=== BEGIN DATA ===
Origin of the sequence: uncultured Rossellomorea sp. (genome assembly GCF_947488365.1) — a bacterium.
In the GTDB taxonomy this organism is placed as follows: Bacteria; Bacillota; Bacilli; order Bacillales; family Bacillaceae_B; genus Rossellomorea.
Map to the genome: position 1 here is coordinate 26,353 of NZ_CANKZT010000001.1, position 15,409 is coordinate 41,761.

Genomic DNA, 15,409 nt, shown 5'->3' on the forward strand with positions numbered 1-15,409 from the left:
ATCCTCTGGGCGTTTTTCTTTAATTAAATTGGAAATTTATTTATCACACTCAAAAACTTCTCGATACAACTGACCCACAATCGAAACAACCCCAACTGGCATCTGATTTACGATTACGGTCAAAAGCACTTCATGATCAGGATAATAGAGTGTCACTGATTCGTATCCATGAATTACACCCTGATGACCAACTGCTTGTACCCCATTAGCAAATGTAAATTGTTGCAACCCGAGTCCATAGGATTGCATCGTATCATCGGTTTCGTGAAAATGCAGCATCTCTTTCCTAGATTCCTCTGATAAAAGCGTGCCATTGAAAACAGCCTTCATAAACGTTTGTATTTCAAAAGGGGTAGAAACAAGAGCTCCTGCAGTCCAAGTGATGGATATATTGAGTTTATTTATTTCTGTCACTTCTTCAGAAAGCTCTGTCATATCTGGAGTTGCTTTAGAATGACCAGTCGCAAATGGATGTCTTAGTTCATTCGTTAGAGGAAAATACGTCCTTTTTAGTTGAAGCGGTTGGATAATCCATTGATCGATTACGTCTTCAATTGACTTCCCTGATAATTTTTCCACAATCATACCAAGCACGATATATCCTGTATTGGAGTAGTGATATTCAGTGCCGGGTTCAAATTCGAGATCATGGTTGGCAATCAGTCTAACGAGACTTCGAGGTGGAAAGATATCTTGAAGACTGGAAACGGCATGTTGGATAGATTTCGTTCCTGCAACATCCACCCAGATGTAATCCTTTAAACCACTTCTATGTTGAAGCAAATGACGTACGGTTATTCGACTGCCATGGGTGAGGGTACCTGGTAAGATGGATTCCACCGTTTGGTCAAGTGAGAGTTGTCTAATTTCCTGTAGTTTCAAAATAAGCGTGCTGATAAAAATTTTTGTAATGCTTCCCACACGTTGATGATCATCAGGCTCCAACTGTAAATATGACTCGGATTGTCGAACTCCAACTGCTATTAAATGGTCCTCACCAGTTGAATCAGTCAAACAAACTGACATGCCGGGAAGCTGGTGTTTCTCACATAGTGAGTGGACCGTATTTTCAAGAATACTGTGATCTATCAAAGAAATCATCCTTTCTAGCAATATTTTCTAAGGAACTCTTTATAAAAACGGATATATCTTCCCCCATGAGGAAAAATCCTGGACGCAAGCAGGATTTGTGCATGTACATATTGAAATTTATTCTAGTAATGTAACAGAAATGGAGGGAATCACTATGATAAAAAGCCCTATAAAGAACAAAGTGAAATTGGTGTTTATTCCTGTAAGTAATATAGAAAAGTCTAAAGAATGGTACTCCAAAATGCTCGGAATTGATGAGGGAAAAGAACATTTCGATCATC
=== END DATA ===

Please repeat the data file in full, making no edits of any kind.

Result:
Origin of the sequence: uncultured Rossellomorea sp. (genome assembly GCF_947488365.1) — a bacterium.
In the GTDB taxonomy this organism is placed as follows: Bacteria; Bacillota; Bacilli; order Bacillales; family Bacillaceae_B; genus Rossellomorea.
Map to the genome: position 1 here is coordinate 26,353 of NZ_CANKZT010000001.1, position 15,409 is coordinate 41,761.

Genomic DNA, 15,409 nt, shown 5'->3' on the forward strand with positions numbered 1-15,409 from the left:
ATCCTCTGGGCGTTTTTCTTTAATTAAATTGGAAATTTATTTATCACACTCAAAAACTTCTCGATACAACTGACCCACAATCGAAACAACCCCAACTGGCATCTGATTTACGATTACGGTCAAAAGCACTTCATGATCAGGATAATAGAGTGTCACTGATTCGTATCCATGAATTACACCCTGATGACCAACTGCTTGTACCCCATTAGCAAATGTAAATTGTTGCAACCCGAGTCCATAGGATTGCATCGTATCATCGGTTTCGTGAAAATGCAGCATCTCTTTCCTAGATTCCTCTGATAAAAGCGTGCCATTGAAAACAGCCTTCATAAACGTTTGTATTTCAAAAGGGGTAGAAACAAGAGCTCCTGCAGTCCAAGTGATGGATATATTGAGTTTATTTATTTCTGTCACTTCTTCAGAAAGCTCTGTCATATCTGGAGTTGCTTTAGAATGACCAGTCGCAAATGGATGTCTTAGTTCATTCGTTAGAGGAAAATACGTCCTTTTTAGTTGAAGCGGTTGGATAATCCATTGATCGATTACGTCTTCAATTGACTTCCCTGATAATTTTTCCACAATCATACCAAGCACGATATATCCTGTATTGGAGTAGTGATATTCAGTGCCGGGTTCAAATTCGAGATCATGGTTGGCAATCAGTCTAACGAGACTTCGAGGTGGAAAGATATCTTGAAGACTGGAAACGGCATGTTGGATAGATTTCGTTCCTGCAACATCCACCCAGATGTAATCCTTTAAACCACTTCTATGTTGAAGCAAATGACGTACGGTTATTCGACTGCCATGGGTGAGGGTACCTGGTAAGATGGATTCCACCGTTTGGTCAAGTGAGAGTTGTCTAATTTCCTGTAGTTTCAAAATAAGCGTGCTGATAAAAATTTTTGTAATGCTTCCCACACGTTGATGATCATCAGGCTCCAACTGTAAATATGACTCGGATTGTCGAACTCCAACTGCTATTAAATGGTCCTCACCAGTTGAATCAGTCAAACAAACTGACATGCCGGGAAGCTGGTGTTTCTCACATAGTGAGTGGACCGTATTTTCAAGAATACTGTGATCTATCAAAGAAATCATCCTTTCTAGCAATATTTTCTAAGGAACTCTTTATAAAAACGGATATATCTTCCCCCATGAGGAAAAATCCTGGACGCAAGCAGGATTTGTGCATGTACATATTGAAATTTATTCTAGTAATGTAACAGAAATGGAGGGAATCACTATGATAAAAAGCCCTATAAAGAACAAAGTGAAATTGGTGTTTATTCCTGTAAGTAATATAGAAAAGTCTAAAGAATGGTACTCCAAAATGCTCGGAATTGATGAGGGAAAAGAACATTTCGATCATC